The causes of this defect are; improper design of the mold, the mold is cold, or the molten metal is not hot enough to flow freely into the fine details of the mold.

Bismuth melting point 271.4⁰ C or 520.52⁰ F

Bismuth boiling point 1,564⁰ C or 2,847⁰ F

The best molding temperature is about mid-way from melting point and boiling point.

An old trick from bullet molding; was to dip the corner of the mold in the molten lead, and when the led didn’t solidify on the mold, the mold is hot enough.

Step 3: Measuring

Measuring out equal amounts of bismuth for the disks.

I placed the loose bits of bismuth in the silica crucible and melted the bismuth with a propane torch.

Once the bismuth was liquefied I heated up the square graphite mold and pored the bismuth into the mold until the mold was full.

When the mold cooled enough to solidify the bismuth I dumped out the small square ingot and repeat the process for the second ingot.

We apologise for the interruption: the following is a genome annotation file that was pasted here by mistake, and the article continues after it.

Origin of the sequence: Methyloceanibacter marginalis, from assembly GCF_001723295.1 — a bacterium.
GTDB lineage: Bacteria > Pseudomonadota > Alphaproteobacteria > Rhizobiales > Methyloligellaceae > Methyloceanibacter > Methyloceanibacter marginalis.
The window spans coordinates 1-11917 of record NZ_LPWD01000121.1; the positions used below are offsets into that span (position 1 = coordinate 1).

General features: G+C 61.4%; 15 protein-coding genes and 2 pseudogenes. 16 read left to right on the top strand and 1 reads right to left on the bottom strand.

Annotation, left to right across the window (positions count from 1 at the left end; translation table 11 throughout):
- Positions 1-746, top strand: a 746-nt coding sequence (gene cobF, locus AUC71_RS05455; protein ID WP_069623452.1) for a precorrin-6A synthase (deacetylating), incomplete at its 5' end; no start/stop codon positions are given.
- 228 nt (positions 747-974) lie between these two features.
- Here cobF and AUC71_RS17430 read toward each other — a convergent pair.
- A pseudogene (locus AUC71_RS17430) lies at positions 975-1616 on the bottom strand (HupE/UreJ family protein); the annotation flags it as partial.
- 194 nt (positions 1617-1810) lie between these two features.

Step 4: Molding the Disks

Taking one ingot at a time I heated up the bismuth in the mold until it melted filling the bottom of the mold.

Once the bismuth cooled enough to solidify I repeated the process with the second ingot.

And there you have it Large ingot to small measured ingot to disk for the levitator.

Step 5: Making the Levitator Stand Parts

The stand looks more complicated than it is simple; it has 3 legs 3 plastic shelves and adjusting screw so plan it first to make things simple.

Step 6: Tools & Supplies

Neodymium Magnets

3. 6mm x 14 cm threaded rod

6. 11 mm locking nuts

12. 11 mm nuts

Plastic I salvaged from a computer LED flat screen.

Alinement bolt salvaged from an old tool.

Standard screwdriver modified to scratch deep lines in plastic.

Drill

6 mm Drill Bit

Belt Sander

Square

11 mm wrench

Etching tool

3 short 6 mm bolts

Clamp

Step 7: Cutting the Plastic

I cut sheet plastic the same way I cut glass; etch one side, and bend at the etching until it breaks along the etch.

Using the square etch a 10 cm strip on one side.

Move the etch to the edge of the work table and press on the edge.

The sheet of plastic should snap along the etching.

Repeat for squares 10 cm a side, then corner to corner for triangles.

Step 8: Drilling the Holes

The drill bit should just fit inside the washer.

Clamp the three triangles together.

Drill a hole inside the point of the triangle.